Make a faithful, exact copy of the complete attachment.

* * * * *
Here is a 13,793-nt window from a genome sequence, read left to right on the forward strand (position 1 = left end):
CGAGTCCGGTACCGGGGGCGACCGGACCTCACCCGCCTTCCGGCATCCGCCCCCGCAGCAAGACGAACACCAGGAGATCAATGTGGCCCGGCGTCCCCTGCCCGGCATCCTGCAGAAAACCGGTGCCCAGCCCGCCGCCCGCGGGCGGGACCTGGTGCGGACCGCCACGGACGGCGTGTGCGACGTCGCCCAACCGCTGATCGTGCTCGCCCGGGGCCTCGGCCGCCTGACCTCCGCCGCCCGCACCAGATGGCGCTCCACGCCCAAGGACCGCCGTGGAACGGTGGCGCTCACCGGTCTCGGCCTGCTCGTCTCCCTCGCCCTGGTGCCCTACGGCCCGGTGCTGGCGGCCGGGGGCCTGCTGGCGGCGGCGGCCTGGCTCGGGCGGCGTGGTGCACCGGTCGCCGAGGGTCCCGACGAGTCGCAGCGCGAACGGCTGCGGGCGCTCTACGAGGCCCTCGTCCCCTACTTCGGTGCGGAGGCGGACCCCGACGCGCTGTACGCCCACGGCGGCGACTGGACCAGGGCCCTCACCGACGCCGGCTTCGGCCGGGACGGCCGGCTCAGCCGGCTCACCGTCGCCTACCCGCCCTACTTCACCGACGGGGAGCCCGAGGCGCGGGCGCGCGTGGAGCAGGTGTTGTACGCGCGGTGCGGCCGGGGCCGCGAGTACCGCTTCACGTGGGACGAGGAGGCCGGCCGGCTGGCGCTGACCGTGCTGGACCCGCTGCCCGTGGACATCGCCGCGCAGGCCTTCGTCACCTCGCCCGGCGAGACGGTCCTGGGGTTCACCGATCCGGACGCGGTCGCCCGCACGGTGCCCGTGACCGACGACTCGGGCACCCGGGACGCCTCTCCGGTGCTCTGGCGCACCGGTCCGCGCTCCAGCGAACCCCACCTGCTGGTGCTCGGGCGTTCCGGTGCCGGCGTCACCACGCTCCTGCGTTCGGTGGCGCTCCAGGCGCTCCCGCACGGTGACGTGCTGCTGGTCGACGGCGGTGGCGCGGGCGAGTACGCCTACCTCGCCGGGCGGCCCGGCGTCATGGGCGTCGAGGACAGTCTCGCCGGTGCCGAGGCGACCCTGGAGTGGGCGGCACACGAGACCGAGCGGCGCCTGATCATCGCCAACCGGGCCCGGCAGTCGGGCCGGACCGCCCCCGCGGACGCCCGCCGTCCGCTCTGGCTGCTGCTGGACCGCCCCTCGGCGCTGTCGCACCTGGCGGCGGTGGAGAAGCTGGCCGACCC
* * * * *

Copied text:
Here is a 13,793-nt window from a genome sequence, read left to right on the forward strand (position 1 = left end):
CGAGTCCGGTACCGGGGGCGACCGGACCTCACCCGCCTTCCGGCATCCGCCCCCGCAGCAAGACGAACACCAGGAGATCAATGTGGCCCGGCGTCCCCTGCCCGGCATCCTGCAGAAAACCGGTGCCCAGCCCGCCGCCCGCGGGCGGGACCTGGTGCGGACCGCCACGGACGGCGTGTGCGACGTCGCCCAACCGCTGATCGTGCTCGCCCGGGGCCTCGGCCGCCTGACCTCCGCCGCCCGCACCAGATGGCGCTCCACGCCCAAGGACCGCCGTGGAACGGTGGCGCTCACCGGTCTCGGCCTGCTCGTCTCCCTCGCCCTGGTGCCCTACGGCCCGGTGCTGGCGGCCGGGGGCCTGCTGGCGGCGGCGGCCTGGCTCGGGCGGCGTGGTGCACCGGTCGCCGAGGGTCCCGACGAGTCGCAGCGCGAACGGCTGCGGGCGCTCTACGAGGCCCTCGTCCCCTACTTCGGTGCGGAGGCGGACCCCGACGCGCTGTACGCCCACGGCGGCGACTGGACCAGGGCCCTCACCGACGCCGGCTTCGGCCGGGACGGCCGGCTCAGCCGGCTCACCGTCGCCTACCCGCCCTACTTCACCGACGGGGAGCCCGAGGCGCGGGCGCGCGTGGAGCAGGTGTTGTACGCGCGGTGCGGCCGGGGCCGCGAGTACCGCTTCACGTGGGACGAGGAGGCCGGCCGGCTGGCGCTGACCGTGCTGGACCCGCTGCCCGTGGACATCGCCGCGCAGGCCTTCGTCACCTCGCCCGGCGAGACGGTCCTGGGGTTCACCGATCCGGACGCGGTCGCCCGCACGGTGCCCGTGACCGACGACTCGGGCACCCGGGACGCCTCTCCGGTGCTCTGGCGCACCGGTCCGCGCTCCAGCGAACCCCACCTGCTGGTGCTCGGGCGTTCCGGTGCCGGCGTCACCACGCTCCTGCGTTCGGTGGCGCTCCAGGCGCTCCCGCACGGTGACGTGCTGCTGGTCGACGGCGGTGGCGCGGGCGAGTACGCCTACCTCGCCGGGCGGCCCGGCGTCATGGGCGTCGAGGACAGTCTCGCCGGTGCCGAGGCGACCCTGGAGTGGGCGGCACACGAGACCGAGCGGCGCCTGATCATCGCCAACCGGGCCCGGCAGTCGGGCCGGACCGCCCCCGCGGACGCCCGCCGTCCGCTCTGGCTGCTGCTGGACCGCCCCTCGGCGCTGTCGCACCTGGCGGCGGTGGAGAAGCTGGCCGACCC